This is a wonderful winter break to climb several 4000m peaks in the high Atlas of Morocco, including the spectacular Mount Toubkal (4167 metres) in winter conditions.
The mountains are only around 50 miles to the south of Marrakech and on a clear day the summits can be clearly seen from the city. The blue skies, bright sun and crisp snowy peaks are a perfect antidote to the winter of northern Europe.
These winter climbs are different in nature to the summer climb in that they will be over snow and ice and require additional mountaineering equipment such as crampons and a walking axe. Mount Toubkal is not a technical peak but you will learn some basic alpine techniques during the trip, such as walking on crampons and how to use a walking axe correctly. This trip is an excellent introduction to climbing and thriving in snow conditions and an ideal pre-cursor to climbing Mount Elbrus or one of the Himalayan peaks.
|1||Arrive Marrakech, go to hotel and explore medina, dining out in town|
|2||Drive Marrakech to Imlil and go to local riad, acclimitisation walk round town|
|3||Trek from Imlil to Toubkal Refuge, using mules and porters for bags, afternoon trek in the area|
|4||Mount Ouanoukrim (4089m) and acclimatisation, training on snow|
|5||Jebel Toubkal (4167m), this may be done on day 4|
|6||Trek to Imlil and afternoon back to riad for local dinner and celebrations|
Drive to Marrakech for lunch and then depart for home
optional extra days in Morocco, contact us for options
|1||450m||Arrive on international flight into Marrakech, and transport with our staff into town. There will be time to explore the city souks and the famous Jamaaa El Fna Square before a team dinner in the evening. We spend the night in a traditional and comfortable city riad.|
|2||1850m||1.5-2 hrs||After breakfast we have around a 3 hour transfer directly south toward the Atlas mountain peaks. In Imlil you can stay in a local homestay owned by our staff or opt to take a room in the beautiful Kasbah du Toubkal. After lunch we go for a walk round the town and pick up any rental gear that people may need.|
|3||3207m||5-7 hrs||After breakfast we trek up the valley to a small shrine and buildings of Sidi Chamharouch at the foot of a steepening of the trail and narrowing of the valley. From here we wind further up the Isougouane valley to the Nelter Refuge at the foot of the main west face of Toubkal and surrounded by a cirque of peaks.|
|4||4088m||7-8 hrs||Today we walk up the valley to the peak of Ouanoukrim. The mountain is Toubkal's neighbour and the second highest peak in the Atlas Mountains. First we climb the remainder of the Isougouane valley, up to the narrow but impressive col of Tizi n'Ouagane, with views out and down to the next valley. A short rocky scramble emerges on easier ground and a broad slope up to the wide plateau summit. Weather may dictate that we try to climb Toubkal itself on this day but the preference will be to spend this day acclimatising to around 4000m and sleeping back at the refuge for a second night.|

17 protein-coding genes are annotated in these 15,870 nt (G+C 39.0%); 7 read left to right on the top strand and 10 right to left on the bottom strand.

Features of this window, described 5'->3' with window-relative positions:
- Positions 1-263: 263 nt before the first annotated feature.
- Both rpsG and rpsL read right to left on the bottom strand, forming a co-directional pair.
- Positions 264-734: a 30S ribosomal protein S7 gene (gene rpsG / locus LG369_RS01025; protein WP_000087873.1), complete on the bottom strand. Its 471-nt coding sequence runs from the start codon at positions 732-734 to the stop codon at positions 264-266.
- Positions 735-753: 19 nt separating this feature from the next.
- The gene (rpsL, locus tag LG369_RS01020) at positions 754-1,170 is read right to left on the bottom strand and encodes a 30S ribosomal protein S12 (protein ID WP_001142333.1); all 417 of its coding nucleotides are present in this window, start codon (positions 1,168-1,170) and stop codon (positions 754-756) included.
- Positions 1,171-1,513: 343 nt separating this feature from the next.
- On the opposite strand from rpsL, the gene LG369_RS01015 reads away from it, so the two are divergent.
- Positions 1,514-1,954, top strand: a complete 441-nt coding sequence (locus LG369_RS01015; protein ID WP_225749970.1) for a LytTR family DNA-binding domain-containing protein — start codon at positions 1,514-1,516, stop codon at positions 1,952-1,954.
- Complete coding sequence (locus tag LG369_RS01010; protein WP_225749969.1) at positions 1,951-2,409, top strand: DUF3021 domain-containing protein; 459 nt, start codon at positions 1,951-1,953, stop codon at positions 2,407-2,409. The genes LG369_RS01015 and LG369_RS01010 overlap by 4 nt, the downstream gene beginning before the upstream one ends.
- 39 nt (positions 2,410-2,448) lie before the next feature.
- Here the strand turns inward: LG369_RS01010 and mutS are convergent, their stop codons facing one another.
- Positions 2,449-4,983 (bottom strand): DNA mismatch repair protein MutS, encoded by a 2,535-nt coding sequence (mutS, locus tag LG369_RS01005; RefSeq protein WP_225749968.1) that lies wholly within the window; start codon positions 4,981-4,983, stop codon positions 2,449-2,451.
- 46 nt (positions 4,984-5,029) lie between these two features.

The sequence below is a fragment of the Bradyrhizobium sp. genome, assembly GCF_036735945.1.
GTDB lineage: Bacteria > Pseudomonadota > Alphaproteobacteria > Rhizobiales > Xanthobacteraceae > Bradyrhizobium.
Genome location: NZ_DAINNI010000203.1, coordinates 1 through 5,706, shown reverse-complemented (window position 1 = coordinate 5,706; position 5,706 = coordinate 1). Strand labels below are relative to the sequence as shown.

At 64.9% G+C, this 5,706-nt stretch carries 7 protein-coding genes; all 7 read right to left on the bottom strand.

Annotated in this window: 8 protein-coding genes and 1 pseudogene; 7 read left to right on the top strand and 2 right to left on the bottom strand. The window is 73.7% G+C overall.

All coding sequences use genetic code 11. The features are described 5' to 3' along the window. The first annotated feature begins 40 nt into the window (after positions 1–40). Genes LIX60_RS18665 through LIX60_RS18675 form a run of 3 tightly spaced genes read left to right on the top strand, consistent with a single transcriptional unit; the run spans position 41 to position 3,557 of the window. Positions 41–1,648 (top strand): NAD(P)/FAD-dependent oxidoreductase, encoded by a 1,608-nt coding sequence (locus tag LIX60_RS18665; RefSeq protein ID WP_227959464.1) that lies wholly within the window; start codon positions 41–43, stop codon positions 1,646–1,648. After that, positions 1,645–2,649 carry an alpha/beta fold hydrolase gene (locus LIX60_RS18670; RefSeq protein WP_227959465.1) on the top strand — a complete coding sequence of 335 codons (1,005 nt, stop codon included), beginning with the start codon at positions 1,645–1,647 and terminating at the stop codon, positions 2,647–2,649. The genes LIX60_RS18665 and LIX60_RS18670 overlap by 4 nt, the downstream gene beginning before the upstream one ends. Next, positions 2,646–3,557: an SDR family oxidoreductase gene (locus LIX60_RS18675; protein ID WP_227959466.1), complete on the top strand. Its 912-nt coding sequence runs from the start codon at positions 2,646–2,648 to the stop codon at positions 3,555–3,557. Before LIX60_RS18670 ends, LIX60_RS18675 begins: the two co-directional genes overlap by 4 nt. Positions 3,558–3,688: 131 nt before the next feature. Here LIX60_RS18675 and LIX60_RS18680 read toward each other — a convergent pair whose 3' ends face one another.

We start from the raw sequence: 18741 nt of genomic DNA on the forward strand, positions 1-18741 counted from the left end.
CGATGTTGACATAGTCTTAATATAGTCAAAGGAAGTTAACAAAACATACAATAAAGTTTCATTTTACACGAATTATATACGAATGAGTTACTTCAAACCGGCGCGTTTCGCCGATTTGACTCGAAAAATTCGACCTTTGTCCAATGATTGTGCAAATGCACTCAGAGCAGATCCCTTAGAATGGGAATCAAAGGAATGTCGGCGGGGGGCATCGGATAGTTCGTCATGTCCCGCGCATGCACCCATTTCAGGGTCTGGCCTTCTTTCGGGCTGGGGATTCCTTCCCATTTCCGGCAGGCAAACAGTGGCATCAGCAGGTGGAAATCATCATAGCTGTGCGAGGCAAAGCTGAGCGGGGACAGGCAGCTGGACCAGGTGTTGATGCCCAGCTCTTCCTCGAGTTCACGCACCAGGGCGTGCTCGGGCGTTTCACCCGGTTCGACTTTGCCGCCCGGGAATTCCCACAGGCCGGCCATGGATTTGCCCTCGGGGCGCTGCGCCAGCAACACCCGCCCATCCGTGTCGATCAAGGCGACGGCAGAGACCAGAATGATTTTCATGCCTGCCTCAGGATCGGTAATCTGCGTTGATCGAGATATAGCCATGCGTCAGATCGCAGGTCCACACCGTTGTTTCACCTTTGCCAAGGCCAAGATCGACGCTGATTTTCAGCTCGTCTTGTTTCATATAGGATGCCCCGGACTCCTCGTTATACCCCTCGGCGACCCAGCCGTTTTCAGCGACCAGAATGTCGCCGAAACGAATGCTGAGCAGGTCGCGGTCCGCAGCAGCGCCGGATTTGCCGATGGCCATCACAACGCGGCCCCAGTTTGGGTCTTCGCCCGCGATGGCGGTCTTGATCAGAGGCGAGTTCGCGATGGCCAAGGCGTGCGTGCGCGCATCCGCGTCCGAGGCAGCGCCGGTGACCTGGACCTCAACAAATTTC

|5||4167m||8 - 9 hrs||
Ascent of Toubkal. We traverse and ascend the south facing cwm over mixed ground of snow, ice and rock, through various undulations and bowls. Eventually we emerge out into the sunlight at the col of Tizi n Toubkal at 3940m. From here we move up along the SW ridge and a little higher up get a spectacular view of the SE face of Toubkal and the black triangle of the summit trig point. Our steady acclimitisation over the last two days, and in particular our ascent to over 4000m the day before will pay dividends here as we pass other climbers on shorter programmes as they wheeze their way up the final slopes!
After enjoying the views at the summit we will make our way over to the North cwm for our descent. This is a less used route but allows a very satisfying traverse of the summit and allows us to see more than twice as much of the mountain. The descent is fairly steep but easy to complete in crampons. Eventually, we emerge out into the main Isougouane from behind a spur and make our way around to the refuge.
|6||4.5 hrs||This morning is a possible second option for climbing Toubkal but we have to get back to Imlil so most people rest in the morning and then pack up and head back down the valley to get to the riad for a shower and celebratory meal.|
|7||450m||1.5-2 hrs||After breakfast we head back down the valleys to Marrakech, possibly stopping for tea and cakes at the rather swish Kasbah run by Richard Branson. We should be in Marrakech in time for lunch leaving the rest of the day free to explore or for an evening flight. Return flights should be booked for departure no earlier than 14:00 to give us time to get back down from the mountains. Some people wish to stay longer in Marrakech to enioy this famous city.|
Mount Toubkal winter trip cost £595.00 per person
- All accommodation in Marrakech and in Imlil
- All meals and hot drinks
- Mules to transport main bags to the mountain refuge
- Mountain guides, cooks and porters
- Transportation to and from Imlil and airport transfers
- Group equipment
- International air fare to Marrakech (currently ~£60- £100 out of Stansted UK)
- Travel insurance
- Meals in Marrakech
- Mineral water, soft drinks, snacks and showers in the refuge.
- Optional upgrade to Kasbah du Toubkal rooms in Imlil.
It is important that you take out adequate personal travel insurance for the activities on this trip. Please see our information page in the menu to the right for further guidance and suggestions. If you have any questions regarding the required coverage please do not hesitate to contact us.